The Critical Ecosystem Partnership Fund in Indochina has granted over 2 million USD to 14 civil society organisations to conserve biodiversity in the region over the last year.

To date, 19 grants have been approved, with eight grants given to projects in Cambodia, five in Vietnam, one in Laos, one in Thailand and four to cross-border projects.

“The fund has laid down a strong funding foundation over the last year in Indochina ,” said Jack Tordoff, the fund’s grant director. “We are particularly excited to see the large number of national applicants, showing developing interest in biodiversity conservation and increased capacity by local groups in the region.”

The fund began a 9.5 million USD five-year investment plan in Indochina in July 2008, with BirdLife International acting as its Regional Implementation Team. Guided by an ecosystem profile, the fund investment strategy focuses on the Northern Highlands Limestone ( Vietnam and southern China ), and Mekong River and Major Tributaries ( Cambodia, Laos and Thailand ) biodiversity conservation corridors.

“Freshwater habitats are particularly threatened in Indochina, so we’re very happy to have already funded local organisations in both Cambodia and Vietnam to research and raise awareness on the value of freshwater biodiversity,” said John Pilgrim, manager of the BirdLife International fund Regional Implementation Team.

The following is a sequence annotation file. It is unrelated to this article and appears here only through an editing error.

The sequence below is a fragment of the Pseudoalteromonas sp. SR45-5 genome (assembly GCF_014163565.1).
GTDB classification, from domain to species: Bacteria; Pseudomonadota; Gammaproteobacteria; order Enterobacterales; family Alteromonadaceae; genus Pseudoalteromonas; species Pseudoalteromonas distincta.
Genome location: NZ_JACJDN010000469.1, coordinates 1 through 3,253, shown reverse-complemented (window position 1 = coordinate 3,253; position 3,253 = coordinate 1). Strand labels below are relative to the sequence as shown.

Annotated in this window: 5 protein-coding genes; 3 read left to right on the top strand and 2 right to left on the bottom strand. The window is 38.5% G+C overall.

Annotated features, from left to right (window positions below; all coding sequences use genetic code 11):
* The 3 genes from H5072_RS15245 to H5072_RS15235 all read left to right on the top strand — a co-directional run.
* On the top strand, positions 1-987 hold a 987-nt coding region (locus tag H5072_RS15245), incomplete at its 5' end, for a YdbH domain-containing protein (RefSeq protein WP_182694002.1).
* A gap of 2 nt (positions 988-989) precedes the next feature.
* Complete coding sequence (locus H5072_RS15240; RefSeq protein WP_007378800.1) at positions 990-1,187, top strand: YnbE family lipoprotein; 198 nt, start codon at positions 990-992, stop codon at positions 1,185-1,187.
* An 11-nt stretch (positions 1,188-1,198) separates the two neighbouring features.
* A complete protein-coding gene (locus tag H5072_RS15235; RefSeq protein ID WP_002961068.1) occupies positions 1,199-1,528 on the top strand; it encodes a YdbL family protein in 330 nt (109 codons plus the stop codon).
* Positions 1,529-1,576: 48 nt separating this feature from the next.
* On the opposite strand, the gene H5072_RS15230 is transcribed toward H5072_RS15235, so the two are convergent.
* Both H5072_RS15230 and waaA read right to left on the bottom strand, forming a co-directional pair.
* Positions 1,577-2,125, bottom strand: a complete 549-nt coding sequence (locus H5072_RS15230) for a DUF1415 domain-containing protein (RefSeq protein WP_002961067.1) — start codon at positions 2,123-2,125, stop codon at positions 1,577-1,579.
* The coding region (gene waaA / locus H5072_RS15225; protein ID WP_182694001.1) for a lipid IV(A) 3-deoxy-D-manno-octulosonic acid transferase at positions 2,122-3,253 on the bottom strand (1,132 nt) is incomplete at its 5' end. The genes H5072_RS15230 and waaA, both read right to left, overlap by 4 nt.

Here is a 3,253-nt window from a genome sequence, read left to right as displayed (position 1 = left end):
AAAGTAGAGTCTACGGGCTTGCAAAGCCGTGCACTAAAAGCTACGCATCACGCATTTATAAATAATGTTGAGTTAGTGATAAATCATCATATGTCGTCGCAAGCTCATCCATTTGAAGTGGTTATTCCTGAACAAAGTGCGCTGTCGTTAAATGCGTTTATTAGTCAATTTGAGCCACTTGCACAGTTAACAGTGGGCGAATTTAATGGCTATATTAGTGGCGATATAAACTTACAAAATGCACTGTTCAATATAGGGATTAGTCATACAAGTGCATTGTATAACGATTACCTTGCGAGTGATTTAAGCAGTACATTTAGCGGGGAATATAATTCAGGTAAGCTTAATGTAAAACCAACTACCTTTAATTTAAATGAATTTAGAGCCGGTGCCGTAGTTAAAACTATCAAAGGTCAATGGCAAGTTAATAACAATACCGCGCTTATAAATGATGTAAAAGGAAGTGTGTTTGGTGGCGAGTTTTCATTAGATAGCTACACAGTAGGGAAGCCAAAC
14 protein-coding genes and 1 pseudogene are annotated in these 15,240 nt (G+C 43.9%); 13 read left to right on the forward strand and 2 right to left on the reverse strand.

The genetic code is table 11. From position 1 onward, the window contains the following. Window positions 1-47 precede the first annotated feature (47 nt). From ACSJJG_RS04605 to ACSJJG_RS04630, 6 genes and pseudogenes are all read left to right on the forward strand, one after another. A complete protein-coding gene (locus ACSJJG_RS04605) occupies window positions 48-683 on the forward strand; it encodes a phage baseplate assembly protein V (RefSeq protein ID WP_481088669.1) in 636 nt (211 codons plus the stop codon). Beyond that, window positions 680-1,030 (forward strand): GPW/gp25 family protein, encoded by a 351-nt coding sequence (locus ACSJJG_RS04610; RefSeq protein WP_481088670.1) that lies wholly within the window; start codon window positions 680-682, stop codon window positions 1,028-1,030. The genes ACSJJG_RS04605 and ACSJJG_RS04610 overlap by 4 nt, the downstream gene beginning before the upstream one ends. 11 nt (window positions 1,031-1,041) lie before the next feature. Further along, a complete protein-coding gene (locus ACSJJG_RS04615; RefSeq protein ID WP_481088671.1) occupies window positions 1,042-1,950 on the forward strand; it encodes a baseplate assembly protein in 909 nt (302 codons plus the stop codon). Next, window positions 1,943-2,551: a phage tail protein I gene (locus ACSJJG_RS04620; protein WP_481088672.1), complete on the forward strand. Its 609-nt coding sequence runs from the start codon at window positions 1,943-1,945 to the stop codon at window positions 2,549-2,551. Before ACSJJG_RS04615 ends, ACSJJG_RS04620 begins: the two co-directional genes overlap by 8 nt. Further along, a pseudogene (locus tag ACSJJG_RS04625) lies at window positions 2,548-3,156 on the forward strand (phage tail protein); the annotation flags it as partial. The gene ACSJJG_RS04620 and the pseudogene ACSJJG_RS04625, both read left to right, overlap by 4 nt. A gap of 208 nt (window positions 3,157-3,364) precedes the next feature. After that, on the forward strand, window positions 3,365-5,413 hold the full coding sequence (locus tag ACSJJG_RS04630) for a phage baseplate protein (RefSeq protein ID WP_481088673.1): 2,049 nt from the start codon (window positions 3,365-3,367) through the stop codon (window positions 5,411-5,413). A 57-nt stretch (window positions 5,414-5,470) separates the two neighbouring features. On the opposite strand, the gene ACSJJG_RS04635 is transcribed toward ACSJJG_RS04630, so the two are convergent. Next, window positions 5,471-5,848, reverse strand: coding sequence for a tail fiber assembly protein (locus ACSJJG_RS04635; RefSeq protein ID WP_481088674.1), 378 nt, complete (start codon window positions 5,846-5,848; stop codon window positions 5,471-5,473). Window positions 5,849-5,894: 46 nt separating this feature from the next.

“In Cambodia, the 3S River Protection Network was funded to raise awareness among local communities of the possible impact from dams on the Srepok, Sesan and Sekong rivers, and in Vietnam the Centre for Water Resources Conservation and Development (WARECOD) has been funded to build capacity among the local villagers near the Nang River in the northern province of Tuyen Quang, to conduct research into their local aquatic species.”

The fund is a joint initiative of the French Agency of Development, Conservation International, the Global Environment Facility, the Government of Japan, the John D. and Catherine T. MacArthur Foundation, and the World Bank. A fundamental goal of the initiative is to ensure that civil society is engaged in conserving biodiversity./.